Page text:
Members of the European Parliament are looking for a 35 per cent market share for electric and low-emission cars by 2030. AP Images/European Union-EP photo.
MEPs set targets for cars, vans
In a draft law voted on Wednesday, Members of the European Parliament agreed to set a higher target for reducing EU fleet-wide new car emissions by 2030 of 40 per cent, compared to the EU Commission’s 30 per cent by 2021.
MEPs also set an intermediate target of 20 per cent by 2025. Similar targets were agreed upon for new vans.
Manufacturers whose average CO2 emissions exceed these targets will pay a fine to the EU budget, to be used for up-skilling workers affected by changes in the automotive sector, MEPs agreed.
“This legislation goes beyond reducing harmful emissions and protecting the environment,” said Miriam Dalli, MEP from Malta. She added “it looks at setting the right incentives for manufacturers; it encourages investment in the infrastructure; it proposes a just transition for workers”.
Carmakers will also have to ensure that zero- and low- emission vehicles, electric cars or vehicles which emit less than 50g CO2/km, have a 35 per cent market share of sales of new cars and vans by 2030, and 20 per cent by 2025.
Parliament also called on the EU Commission to table, within two years, plans for a real-world CO2 emissions test using a portable device, like that recently introduced for NOx.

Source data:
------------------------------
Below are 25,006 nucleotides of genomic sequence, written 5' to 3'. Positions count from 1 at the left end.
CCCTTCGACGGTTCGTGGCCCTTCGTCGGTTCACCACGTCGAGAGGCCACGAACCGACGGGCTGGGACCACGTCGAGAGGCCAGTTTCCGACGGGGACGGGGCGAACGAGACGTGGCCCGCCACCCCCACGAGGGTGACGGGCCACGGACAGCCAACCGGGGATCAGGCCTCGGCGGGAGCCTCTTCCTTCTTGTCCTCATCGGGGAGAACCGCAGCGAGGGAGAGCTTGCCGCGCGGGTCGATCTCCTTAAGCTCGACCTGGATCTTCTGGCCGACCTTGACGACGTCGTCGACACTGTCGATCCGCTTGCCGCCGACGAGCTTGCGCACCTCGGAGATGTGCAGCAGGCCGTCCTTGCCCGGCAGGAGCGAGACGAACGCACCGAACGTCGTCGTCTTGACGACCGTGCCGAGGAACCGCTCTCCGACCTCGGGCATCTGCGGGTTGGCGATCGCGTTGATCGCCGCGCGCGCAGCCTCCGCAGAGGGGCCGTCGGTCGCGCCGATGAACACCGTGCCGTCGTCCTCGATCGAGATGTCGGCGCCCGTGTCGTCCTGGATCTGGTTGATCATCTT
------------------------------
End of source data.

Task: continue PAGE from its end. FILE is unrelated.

Until then, CO2 emissions must be measured based on data from the cars’ fuel consumption meters. The real-driving emissions test must be up and running from 2023, say MEPs.
MEPs acknowledge that a socially acceptable and just transition towards zero-emission mobility requires changes throughout the automotive value chain, with possible negative social impacts.
Parliamentarians argue that the EU should therefore promote skill development and reallocation of workers in the sector, particularly in regions and communities most affected by the transition. MEPs also call for support for European battery manufacturing.
By the end of 2019, the EU Commission will have to propose legislation to provide consumers with accurate and comparable information on the fuel consumption, CO2 and pollutant emissions of new cars. And from 2025, carmakers will have to report the lifecycle of CO2 emissions of new cars put on the market, using a common methodology.
The report was adopted with 389 votes to 239 and 41 abstentions. EU ministers will adopt their common position on 9 October and negotiations with MEPs for a first reading agreement would then start on 10 October.